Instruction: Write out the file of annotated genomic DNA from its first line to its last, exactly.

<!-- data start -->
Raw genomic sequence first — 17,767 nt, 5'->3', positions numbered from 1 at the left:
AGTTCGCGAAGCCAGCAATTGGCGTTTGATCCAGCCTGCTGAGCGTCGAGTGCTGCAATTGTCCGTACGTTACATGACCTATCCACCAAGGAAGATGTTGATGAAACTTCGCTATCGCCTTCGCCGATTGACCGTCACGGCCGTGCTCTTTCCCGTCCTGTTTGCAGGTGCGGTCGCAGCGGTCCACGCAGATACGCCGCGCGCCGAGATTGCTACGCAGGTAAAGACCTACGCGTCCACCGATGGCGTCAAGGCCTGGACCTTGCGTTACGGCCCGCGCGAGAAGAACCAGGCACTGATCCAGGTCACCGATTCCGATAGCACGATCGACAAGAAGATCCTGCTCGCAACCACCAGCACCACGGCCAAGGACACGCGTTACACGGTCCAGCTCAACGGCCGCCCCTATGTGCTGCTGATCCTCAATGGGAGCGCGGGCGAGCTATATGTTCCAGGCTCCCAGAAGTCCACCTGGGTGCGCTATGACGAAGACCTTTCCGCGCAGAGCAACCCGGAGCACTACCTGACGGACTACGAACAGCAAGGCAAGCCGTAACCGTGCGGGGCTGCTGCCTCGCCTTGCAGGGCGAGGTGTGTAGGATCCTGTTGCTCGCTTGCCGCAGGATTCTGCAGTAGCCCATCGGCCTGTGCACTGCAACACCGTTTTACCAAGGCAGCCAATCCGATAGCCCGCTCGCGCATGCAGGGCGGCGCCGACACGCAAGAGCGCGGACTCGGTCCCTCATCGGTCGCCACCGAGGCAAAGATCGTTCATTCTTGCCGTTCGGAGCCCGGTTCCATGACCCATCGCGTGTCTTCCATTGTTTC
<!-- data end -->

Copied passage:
Raw genomic sequence first — 17,767 nt, 5'->3', positions numbered from 1 at the left:
AGTTCGCGAAGCCAGCAATTGGCGTTTGATCCAGCCTGCTGAGCGTCGAGTGCTGCAATTGTCCGTACGTTACATGACCTATCCACCAAGGAAGATGTTGATGAAACTTCGCTATCGCCTTCGCCGATTGACCGTCACGGCCGTGCTCTTTCCCGTCCTGTTTGCAGGTGCGGTCGCAGCGGTCCACGCAGATACGCCGCGCGCCGAGATTGCTACGCAGGTAAAGACCTACGCGTCCACCGATGGCGTCAAGGCCTGGACCTTGCGTTACGGCCCGCGCGAGAAGAACCAGGCACTGATCCAGGTCACCGATTCCGATAGCACGATCGACAAGAAGATCCTGCTCGCAACCACCAGCACCACGGCCAAGGACACGCGTTACACGGTCCAGCTCAACGGCCGCCCCTATGTGCTGCTGATCCTCAATGGGAGCGCGGGCGAGCTATATGTTCCAGGCTCCCAGAAGTCCACCTGGGTGCGCTATGACGAAGACCTTTCCGCGCAGAGCAACCCGGAGCACTACCTGACGGACTACGAACAGCAAGGCAAGCCGTAACCGTGCGGGGCTGCTGCCTCGCCTTGCAGGGCGAGGTGTGTAGGATCCTGTTGCTCGCTTGCCGCAGGATTCTGCAGTAGCCCATCGGCCTGTGCACTGCAACACCGTTTTACCAAGGCAGCCAATCCGATAGCCCGCTCGCGCATGCAGGGCGGCGCCGACACGCAAGAGCGCGGACTCGGTCCCTCATCGGTCGCCACCGAGGCAAAGATCGTTCATTCTTGCCGTTCGGAGCCCGGTTCCATGACCCATCGCGTGTCTTCCATTGTTTC